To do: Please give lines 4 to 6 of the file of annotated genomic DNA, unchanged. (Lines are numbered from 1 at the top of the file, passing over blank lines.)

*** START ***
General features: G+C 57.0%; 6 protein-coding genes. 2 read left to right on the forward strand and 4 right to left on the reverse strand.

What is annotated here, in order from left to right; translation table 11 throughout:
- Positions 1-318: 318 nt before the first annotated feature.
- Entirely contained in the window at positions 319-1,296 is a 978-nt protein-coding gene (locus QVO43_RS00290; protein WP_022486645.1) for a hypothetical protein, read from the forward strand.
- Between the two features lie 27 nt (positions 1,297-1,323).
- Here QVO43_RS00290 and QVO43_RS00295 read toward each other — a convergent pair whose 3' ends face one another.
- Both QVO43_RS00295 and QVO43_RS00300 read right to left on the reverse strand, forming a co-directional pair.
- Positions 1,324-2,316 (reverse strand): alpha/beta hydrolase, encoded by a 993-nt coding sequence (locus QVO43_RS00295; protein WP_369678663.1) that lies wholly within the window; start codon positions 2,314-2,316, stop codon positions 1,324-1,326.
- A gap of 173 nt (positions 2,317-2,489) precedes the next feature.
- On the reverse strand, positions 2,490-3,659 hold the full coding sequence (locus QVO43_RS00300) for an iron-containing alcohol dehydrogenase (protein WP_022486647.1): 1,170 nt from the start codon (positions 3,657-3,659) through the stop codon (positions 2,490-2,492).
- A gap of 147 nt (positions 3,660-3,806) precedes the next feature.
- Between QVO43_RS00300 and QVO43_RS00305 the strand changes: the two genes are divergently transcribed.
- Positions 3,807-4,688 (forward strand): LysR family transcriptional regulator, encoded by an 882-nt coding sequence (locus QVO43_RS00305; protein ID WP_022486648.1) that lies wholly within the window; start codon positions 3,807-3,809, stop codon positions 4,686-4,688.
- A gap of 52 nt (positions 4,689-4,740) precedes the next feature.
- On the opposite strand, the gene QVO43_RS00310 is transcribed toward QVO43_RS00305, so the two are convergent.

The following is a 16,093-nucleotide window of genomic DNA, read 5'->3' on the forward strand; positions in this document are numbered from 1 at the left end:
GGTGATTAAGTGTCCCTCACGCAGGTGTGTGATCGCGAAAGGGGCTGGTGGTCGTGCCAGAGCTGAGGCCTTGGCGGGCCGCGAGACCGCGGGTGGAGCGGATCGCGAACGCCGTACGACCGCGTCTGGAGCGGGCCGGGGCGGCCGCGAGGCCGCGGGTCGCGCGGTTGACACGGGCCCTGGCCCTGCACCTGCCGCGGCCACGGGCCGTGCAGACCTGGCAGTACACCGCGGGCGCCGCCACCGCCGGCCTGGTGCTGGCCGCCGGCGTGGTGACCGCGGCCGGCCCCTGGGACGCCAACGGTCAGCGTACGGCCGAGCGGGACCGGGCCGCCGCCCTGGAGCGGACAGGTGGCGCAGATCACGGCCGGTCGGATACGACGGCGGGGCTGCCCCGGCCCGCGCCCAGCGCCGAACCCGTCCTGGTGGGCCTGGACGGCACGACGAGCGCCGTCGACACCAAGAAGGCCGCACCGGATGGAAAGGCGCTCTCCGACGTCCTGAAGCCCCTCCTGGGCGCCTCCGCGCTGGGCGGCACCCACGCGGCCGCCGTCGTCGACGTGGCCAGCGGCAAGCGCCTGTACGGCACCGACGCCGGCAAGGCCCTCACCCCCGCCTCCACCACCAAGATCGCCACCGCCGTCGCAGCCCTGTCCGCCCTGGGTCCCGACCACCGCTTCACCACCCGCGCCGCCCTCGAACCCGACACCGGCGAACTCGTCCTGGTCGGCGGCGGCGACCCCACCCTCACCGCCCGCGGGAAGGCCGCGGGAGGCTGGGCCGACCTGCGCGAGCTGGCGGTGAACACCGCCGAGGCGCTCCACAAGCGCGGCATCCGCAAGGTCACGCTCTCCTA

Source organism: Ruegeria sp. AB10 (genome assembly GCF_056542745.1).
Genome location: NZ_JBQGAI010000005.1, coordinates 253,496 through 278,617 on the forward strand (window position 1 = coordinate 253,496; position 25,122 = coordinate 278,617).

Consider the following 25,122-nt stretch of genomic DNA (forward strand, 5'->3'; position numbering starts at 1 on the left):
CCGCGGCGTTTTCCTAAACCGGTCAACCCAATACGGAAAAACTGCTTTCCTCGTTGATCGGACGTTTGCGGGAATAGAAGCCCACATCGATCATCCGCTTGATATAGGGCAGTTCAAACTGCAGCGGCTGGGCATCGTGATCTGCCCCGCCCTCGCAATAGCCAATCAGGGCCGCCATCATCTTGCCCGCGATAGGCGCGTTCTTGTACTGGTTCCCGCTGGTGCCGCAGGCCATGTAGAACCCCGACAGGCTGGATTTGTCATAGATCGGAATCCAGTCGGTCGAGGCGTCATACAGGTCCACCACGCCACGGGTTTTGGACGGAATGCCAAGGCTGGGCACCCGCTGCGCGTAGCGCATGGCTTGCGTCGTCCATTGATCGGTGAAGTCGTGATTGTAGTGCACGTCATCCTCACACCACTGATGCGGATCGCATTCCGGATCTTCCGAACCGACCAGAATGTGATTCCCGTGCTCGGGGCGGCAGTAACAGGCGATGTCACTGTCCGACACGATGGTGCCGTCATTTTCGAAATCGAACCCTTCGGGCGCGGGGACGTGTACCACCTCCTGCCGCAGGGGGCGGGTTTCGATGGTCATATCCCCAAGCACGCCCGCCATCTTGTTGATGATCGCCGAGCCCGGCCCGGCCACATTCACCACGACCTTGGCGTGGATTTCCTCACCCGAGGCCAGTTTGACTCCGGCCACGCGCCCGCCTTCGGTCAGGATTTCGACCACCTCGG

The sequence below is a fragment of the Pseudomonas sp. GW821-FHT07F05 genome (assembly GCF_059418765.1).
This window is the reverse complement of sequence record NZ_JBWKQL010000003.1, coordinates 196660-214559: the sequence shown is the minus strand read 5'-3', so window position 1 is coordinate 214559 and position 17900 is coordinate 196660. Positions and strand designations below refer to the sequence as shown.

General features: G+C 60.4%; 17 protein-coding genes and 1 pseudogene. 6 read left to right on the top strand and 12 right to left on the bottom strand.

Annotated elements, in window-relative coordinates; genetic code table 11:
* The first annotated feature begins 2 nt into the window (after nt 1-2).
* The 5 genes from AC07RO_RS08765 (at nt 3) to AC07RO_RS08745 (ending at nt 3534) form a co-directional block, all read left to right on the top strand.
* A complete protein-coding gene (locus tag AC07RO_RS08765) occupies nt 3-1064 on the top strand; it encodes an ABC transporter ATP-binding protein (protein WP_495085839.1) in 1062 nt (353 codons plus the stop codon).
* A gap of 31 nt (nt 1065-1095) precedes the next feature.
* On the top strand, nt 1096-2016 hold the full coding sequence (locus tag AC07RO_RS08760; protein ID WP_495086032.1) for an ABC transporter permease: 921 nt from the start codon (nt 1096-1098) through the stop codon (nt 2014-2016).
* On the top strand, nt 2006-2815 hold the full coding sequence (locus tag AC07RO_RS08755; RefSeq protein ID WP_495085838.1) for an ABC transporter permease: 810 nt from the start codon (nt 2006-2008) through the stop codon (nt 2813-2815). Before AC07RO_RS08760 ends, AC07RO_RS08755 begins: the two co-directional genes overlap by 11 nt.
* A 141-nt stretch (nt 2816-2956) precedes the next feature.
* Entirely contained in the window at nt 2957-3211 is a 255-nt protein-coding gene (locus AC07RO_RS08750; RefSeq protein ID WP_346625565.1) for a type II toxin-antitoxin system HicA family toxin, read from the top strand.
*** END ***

- Entirely contained in the window at positions 319-1,296 is a 978-nt protein-coding gene (locus QVO43_RS00290; protein WP_022486645.1) for a hypothetical protein, read from the forward strand.
- Between the two features lie 27 nt (positions 1,297-1,323).
- Here QVO43_RS00290 and QVO43_RS00295 read toward each other — a convergent pair whose 3' ends face one another.